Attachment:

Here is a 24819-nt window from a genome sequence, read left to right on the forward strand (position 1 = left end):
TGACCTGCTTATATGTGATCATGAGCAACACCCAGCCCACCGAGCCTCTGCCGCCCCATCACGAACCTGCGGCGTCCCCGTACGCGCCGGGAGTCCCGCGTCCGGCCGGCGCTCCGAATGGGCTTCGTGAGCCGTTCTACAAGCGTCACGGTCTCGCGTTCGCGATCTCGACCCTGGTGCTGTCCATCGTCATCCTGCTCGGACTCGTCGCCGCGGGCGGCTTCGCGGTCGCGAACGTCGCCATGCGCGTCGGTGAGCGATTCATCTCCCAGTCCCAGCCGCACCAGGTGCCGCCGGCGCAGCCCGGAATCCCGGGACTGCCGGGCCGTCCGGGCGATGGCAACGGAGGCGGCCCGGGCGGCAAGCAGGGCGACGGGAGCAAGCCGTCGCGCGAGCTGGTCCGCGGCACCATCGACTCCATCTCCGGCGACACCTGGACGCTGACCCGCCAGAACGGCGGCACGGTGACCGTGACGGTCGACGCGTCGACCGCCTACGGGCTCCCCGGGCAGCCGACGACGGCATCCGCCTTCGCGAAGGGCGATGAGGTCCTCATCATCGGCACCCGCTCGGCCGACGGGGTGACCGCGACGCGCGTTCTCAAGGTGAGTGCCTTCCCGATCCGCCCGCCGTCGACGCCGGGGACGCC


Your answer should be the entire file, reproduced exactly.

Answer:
Here is a 24819-nt window from a genome sequence, read left to right on the forward strand (position 1 = left end):
TGACCTGCTTATATGTGATCATGAGCAACACCCAGCCCACCGAGCCTCTGCCGCCCCATCACGAACCTGCGGCGTCCCCGTACGCGCCGGGAGTCCCGCGTCCGGCCGGCGCTCCGAATGGGCTTCGTGAGCCGTTCTACAAGCGTCACGGTCTCGCGTTCGCGATCTCGACCCTGGTGCTGTCCATCGTCATCCTGCTCGGACTCGTCGCCGCGGGCGGCTTCGCGGTCGCGAACGTCGCCATGCGCGTCGGTGAGCGATTCATCTCCCAGTCCCAGCCGCACCAGGTGCCGCCGGCGCAGCCCGGAATCCCGGGACTGCCGGGCCGTCCGGGCGATGGCAACGGAGGCGGCCCGGGCGGCAAGCAGGGCGACGGGAGCAAGCCGTCGCGCGAGCTGGTCCGCGGCACCATCGACTCCATCTCCGGCGACACCTGGACGCTGACCCGCCAGAACGGCGGCACGGTGACCGTGACGGTCGACGCGTCGACCGCCTACGGGCTCCCCGGGCAGCCGACGACGGCATCCGCCTTCGCGAAGGGCGATGAGGTCCTCATCATCGGCACCCGCTCGGCCGACGGGGTGACCGCGACGCGCGTTCTCAAGGTGAGTGCCTTCCCGATCCGCCCGCCGTCGACGCCGGGGACGCC